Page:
“It’s starting to become a big machine,” says Clémence Danko. The Frenchwoman behind the very popular bakery-café Choc O Pain sits in the back room of her fourth store, which opened in February in the Tea Building, a luxury residence in Hoboken.
It’s the fourth Choc O Pain opened by the entrepreneur, and the second in this city in New Jersey. The other two are in Jersey City Heights and Jersey City. In total, the mini-chain employs over sixty people.
This fourth address was on her radar a year ago, when the third site opened. In February, a Tea Building resident approached her to tell her about the departure of Ganache, a café on the ground floor of the residence located in the north of the city. “I thought she was a real estate agent but she wasn’t,” smiled Danko. “I asked her about the price, the area, and how to see it. She didn’t pull back; she told me she was going to find out.”
This opening is another step in the unlikely bakery career of Danko. Born into a family of “bon vivants,” the business school graduate was unable to find a job in food marketing. She joined Novartis, the pharmaceutical giant, where she handled logistics. During her seven years in the pharmaceutical industry, she met her husband, whom she followed in his expatriation to the United States. “I started thinking: what’s next? I knew I wanted something different. He told me, you always wanted to start your own business. Why not now?”
Not satisfied with the offering of bakeries in Hoboken where the couple lived, she took management courses at ICE (Institute of Culinary Education), bread making at FCI (now the International Culinary Center), and worked behind the counter at Le Pain Quotidien. “I had everything to learn, I didn’t know what a latte or a cappuccino was.” She opened her first Choc O Pain in 2011.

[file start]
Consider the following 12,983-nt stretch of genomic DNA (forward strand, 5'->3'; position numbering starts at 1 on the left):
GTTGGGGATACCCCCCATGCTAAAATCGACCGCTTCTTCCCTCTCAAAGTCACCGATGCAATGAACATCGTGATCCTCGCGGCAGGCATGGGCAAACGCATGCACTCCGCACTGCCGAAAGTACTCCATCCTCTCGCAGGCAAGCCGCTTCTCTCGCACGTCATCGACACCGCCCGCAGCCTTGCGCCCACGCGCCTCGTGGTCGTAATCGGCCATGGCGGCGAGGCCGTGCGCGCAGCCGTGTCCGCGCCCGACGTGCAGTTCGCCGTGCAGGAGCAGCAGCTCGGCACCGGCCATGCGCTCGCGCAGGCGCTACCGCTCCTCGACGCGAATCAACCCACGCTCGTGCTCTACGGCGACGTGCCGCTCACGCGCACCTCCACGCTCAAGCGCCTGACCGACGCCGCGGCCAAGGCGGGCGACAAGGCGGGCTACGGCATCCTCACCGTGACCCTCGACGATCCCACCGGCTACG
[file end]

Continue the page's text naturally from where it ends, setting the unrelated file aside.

Its fourth location is relatively spacious. It has a bright main room with about thirty seats, with a smaller room with a large table and games for children next to it. The bakery, located in the front, serves the classics that have earned Choc O Pain its reputation, and made it winner of the Fan Prize at the French Morning Best Baguette and Best Croissant competitions in 2016 and 2018, respectively. Croissants and pain aux chocolat are made on site and served beside kouign-amann, chouquettes, breads, and other delicacies. Sandwiches are also available on demand — a way to “boost lunch” at the bakery-café.
“I have my ears open for the fifth bakery,” warns Danko. But it’s still out of the question for her to cross the Hudson to try her luck. “New York remains unique. There’s a lot of traffic. It’s intense, too intense for me. All my stores here are five minutes apart from each other. We are in a very dense area in terms of population. And there’s less competition here than New York. Rents are cheaper,” she says. “I’m doing good here.”